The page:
Book Review: The Bible Study Handbook
Author: Lindsay Olesberg
Publisher: InterVarsity Press ISBN: 9780830810499
I teach classes on how to study the Bible, so I’m always interested in reviewing tools and helps that might facilitate my teaching and communicate methods for effectively understanding the holy Scriptures. Consequently, it was with great excitement that I got my hands on Lindsay Olesberg’s The Bible Study Handbook.
I took my first inductive Bible study class in 1988 and I have been collecting resources as well as taking additional how-to-study-the-Bible classes ever since. Needless to say, I have a nice collection of resources and methods at my disposal. It is with this awareness that I am confident to report that The Bible Study Handbook ranks among the highest rated of my resources for teaching the inductive methods of study. I will share my reasons.
The book weighs in just over two hundred fifty pages, not exhaustive, but it does stand up to its claim of being comprehensive. These pages are broken into three primary sections—Part 1: Foundations, Part 2: Building Blocks, and Part 3: Tool Box. In Foundations, Olesberg shares some of the influences and philosophy behind her passion and belief in the process of inductive Bible study. The next section of the book moves into the Building Blocks of inductive study method. Here, Olesberg introduces and teaches basic hermeneutical tools needed for accurate and effective interpretation of the Scriptures. Some of the major points in Building Blocks include contextual respect and understanding, which includes authorship (who wrote it, to whom was it written, why was it written) and narrative details (genre, cultural influences, socio-political, and economic circumstances to name a few). Moving to Part 3: Tool Box, is where Olesberg outlines helpful resources and practices necessary for effective Bible study.
The book is well annotated with a number of illustrations, tables, and graphs; all of these are very nice additions, especially for visual learners. Additionally, there is a collection of summary helps included in the appendices at the end of the book.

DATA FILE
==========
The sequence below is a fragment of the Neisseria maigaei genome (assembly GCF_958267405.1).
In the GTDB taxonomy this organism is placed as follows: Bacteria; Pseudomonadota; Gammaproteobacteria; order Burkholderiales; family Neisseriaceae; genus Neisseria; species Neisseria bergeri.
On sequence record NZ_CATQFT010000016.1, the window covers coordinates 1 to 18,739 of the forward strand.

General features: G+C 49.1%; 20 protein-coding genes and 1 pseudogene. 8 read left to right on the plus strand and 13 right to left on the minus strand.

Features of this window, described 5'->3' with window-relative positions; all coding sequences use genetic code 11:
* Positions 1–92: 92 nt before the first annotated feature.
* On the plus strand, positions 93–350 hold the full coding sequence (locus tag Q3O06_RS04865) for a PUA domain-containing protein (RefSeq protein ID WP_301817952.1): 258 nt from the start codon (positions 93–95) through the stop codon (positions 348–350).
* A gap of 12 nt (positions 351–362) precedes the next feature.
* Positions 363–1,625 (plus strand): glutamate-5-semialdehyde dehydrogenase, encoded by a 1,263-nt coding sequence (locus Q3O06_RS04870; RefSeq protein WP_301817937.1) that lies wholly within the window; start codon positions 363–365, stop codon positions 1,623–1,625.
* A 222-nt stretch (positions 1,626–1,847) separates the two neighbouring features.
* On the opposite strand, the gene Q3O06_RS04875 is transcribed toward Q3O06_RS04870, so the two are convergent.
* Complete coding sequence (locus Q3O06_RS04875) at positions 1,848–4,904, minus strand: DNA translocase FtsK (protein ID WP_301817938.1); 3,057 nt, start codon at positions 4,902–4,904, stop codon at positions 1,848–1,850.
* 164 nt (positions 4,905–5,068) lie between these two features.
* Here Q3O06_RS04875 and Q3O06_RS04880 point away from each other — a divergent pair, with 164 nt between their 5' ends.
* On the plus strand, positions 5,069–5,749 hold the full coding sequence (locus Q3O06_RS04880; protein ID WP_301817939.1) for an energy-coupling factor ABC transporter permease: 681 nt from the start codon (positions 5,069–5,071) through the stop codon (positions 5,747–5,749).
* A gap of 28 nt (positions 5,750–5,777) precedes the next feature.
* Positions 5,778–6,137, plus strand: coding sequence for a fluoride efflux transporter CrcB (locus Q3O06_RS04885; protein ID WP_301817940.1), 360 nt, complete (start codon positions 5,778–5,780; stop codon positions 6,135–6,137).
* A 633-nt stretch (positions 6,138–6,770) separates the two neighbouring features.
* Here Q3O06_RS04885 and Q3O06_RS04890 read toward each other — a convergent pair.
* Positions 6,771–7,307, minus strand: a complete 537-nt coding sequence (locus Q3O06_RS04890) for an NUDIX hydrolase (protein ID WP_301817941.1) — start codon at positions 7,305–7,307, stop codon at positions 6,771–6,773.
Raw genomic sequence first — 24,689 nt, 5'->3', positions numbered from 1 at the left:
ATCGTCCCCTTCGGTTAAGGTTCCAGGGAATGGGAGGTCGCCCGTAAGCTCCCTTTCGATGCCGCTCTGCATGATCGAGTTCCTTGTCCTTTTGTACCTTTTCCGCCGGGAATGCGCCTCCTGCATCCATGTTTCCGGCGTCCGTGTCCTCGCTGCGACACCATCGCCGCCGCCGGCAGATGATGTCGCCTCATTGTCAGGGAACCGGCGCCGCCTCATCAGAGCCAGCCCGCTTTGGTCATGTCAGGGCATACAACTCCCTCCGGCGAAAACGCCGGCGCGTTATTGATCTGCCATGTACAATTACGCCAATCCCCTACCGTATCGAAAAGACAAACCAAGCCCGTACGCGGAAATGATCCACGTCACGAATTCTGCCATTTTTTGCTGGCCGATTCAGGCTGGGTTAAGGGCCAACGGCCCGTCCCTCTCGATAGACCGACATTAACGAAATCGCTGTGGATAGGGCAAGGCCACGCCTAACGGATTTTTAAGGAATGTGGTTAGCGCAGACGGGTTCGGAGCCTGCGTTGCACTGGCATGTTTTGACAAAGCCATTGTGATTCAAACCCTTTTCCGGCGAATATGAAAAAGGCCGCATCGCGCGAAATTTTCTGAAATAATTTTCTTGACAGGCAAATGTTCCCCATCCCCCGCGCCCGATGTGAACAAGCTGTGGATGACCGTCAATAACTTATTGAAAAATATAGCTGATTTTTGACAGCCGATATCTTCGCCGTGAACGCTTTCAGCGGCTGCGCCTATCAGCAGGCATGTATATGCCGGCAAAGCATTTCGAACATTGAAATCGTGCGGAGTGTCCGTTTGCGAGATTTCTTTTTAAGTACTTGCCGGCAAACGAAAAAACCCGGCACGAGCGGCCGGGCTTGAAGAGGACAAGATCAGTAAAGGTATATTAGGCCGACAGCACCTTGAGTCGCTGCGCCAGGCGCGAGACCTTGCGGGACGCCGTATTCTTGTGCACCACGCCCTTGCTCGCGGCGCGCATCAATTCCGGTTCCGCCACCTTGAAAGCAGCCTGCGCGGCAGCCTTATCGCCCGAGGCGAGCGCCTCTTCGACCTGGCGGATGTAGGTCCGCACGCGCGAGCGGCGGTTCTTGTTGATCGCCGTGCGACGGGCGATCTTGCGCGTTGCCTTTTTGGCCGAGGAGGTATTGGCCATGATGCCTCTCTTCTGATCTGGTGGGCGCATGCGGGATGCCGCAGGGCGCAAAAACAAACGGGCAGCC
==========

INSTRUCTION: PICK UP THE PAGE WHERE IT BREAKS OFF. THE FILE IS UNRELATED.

Things I really like
As I mentioned earlier in my review, I have been practicing and teaching inductive Bible study for many years. I can say with confidence that, for most people, Bible study is not easy and good Bible study is not quick. Inductive Bible study takes time, is detail oriented, requires good resources, and a very systematic approach. It is to these ends that I really appreciated the way that Lindsey Olesberg presented her methods and approach to Bible study. Her writing was reader friendly and her passion for Bible study was evident, which often becomes contagious for the reader. I also found an appreciation for the interactive exercises included at the end of each chapter. I think Olesberg made a practiced effort to include all of the primary learning styles in her handbook; at least as much as an author can accomplish this in a written form.
I don’t have any serious criticism for The Bible Study Handbook. I wish the resources section in the appendices would have been a little more comprehensive, but some of that detail is covered in the Tool Box section of the book. I am always grateful for the wonderful resources that InterVarsity Press brings to the Christian community and I believe this contribution from Lindsey Olesberg is another great gift. I will be including it in my recommended resources to my students as well as returning to it again and again for my own benefit.
Disclosure of Material Connection: I received this book free from InterVarsity Press to read and post a review on my site. I was not required to write a positive review. The opinions I have expressed are my own. I am disclosing this in accordance with the Federal Trade Commission’s 16 CFR, Part 255 “Guides Concerning the Use of Endorsements and Testimonials in Advertising.”